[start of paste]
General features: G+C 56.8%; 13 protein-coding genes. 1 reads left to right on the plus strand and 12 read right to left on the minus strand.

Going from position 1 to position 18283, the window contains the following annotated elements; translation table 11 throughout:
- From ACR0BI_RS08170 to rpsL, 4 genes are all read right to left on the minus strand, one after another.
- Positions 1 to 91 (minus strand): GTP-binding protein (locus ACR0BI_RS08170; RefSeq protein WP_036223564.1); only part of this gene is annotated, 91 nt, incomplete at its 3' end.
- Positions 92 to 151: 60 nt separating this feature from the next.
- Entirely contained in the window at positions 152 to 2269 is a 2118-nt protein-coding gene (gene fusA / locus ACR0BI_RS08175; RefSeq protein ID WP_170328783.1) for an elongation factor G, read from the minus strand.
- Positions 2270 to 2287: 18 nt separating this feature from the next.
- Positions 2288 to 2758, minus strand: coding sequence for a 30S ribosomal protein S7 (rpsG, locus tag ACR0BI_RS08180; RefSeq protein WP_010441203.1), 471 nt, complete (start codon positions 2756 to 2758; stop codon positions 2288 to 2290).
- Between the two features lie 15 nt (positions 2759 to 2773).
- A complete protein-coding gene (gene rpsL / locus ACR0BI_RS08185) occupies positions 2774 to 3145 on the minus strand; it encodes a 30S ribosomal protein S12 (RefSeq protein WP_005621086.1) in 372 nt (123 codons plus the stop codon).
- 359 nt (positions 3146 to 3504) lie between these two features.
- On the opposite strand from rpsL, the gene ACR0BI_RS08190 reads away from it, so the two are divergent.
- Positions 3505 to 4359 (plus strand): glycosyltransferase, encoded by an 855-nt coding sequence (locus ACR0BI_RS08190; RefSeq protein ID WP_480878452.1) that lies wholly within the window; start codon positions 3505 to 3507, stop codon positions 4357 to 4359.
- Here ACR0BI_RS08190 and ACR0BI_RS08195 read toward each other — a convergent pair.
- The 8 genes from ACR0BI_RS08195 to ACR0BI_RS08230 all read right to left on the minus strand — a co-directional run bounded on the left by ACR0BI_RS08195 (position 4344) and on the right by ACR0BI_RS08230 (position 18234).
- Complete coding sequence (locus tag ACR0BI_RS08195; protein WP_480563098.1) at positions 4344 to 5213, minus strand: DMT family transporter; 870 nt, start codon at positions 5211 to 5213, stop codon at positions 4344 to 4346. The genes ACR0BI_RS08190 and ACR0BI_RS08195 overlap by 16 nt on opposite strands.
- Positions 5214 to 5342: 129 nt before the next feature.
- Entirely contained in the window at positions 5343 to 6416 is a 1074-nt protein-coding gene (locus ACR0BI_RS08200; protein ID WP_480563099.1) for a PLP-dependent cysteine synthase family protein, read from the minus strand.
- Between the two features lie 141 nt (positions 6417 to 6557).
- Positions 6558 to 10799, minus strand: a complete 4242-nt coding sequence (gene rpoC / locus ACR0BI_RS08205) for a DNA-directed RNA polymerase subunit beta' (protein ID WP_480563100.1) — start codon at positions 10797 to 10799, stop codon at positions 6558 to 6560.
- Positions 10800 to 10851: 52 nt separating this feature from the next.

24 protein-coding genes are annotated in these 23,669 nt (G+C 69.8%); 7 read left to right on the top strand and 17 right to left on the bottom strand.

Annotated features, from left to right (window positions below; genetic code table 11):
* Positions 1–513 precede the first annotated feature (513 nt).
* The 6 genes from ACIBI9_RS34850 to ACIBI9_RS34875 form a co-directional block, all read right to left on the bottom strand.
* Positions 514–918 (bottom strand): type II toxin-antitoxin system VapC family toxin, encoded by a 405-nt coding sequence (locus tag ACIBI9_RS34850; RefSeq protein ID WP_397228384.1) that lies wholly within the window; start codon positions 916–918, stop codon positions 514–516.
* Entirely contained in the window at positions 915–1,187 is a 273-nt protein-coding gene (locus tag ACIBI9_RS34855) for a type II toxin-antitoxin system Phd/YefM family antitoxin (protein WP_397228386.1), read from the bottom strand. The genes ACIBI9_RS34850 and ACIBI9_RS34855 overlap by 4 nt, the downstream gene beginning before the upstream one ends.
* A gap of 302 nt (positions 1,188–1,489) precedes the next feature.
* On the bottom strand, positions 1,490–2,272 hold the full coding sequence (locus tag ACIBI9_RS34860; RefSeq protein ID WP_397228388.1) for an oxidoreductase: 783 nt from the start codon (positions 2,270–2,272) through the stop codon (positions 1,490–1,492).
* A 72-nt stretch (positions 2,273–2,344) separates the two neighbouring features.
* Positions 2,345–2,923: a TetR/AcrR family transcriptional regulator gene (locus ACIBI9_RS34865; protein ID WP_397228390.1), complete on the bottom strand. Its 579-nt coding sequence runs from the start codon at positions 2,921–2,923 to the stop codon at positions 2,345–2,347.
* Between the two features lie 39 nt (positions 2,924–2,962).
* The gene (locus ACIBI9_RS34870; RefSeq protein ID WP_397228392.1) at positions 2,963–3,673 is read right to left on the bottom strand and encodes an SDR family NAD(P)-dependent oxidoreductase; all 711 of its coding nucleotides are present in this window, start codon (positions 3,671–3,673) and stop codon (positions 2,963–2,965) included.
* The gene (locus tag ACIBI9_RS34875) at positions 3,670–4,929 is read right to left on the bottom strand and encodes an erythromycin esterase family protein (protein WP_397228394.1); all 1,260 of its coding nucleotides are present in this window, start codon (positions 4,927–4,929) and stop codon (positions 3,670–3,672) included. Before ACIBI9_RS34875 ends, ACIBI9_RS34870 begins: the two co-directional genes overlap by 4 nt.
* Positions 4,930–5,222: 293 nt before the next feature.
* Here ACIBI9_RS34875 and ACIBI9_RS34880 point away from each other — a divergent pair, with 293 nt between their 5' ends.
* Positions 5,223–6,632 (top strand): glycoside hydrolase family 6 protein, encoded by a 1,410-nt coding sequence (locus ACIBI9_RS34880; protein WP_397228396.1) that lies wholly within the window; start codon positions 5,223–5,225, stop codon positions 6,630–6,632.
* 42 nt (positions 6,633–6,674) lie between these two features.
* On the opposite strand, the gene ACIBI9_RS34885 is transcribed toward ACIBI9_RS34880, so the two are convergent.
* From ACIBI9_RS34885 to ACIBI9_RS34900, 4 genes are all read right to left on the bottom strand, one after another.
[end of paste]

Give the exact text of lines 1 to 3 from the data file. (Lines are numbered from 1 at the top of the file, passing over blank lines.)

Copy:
General features: G+C 56.8%; 13 protein-coding genes. 1 reads left to right on the plus strand and 12 read right to left on the minus strand.

Going from position 1 to position 18283, the window contains the following annotated elements; translation table 11 throughout:
- From ACR0BI_RS08170 to rpsL, 4 genes are all read right to left on the minus strand, one after another.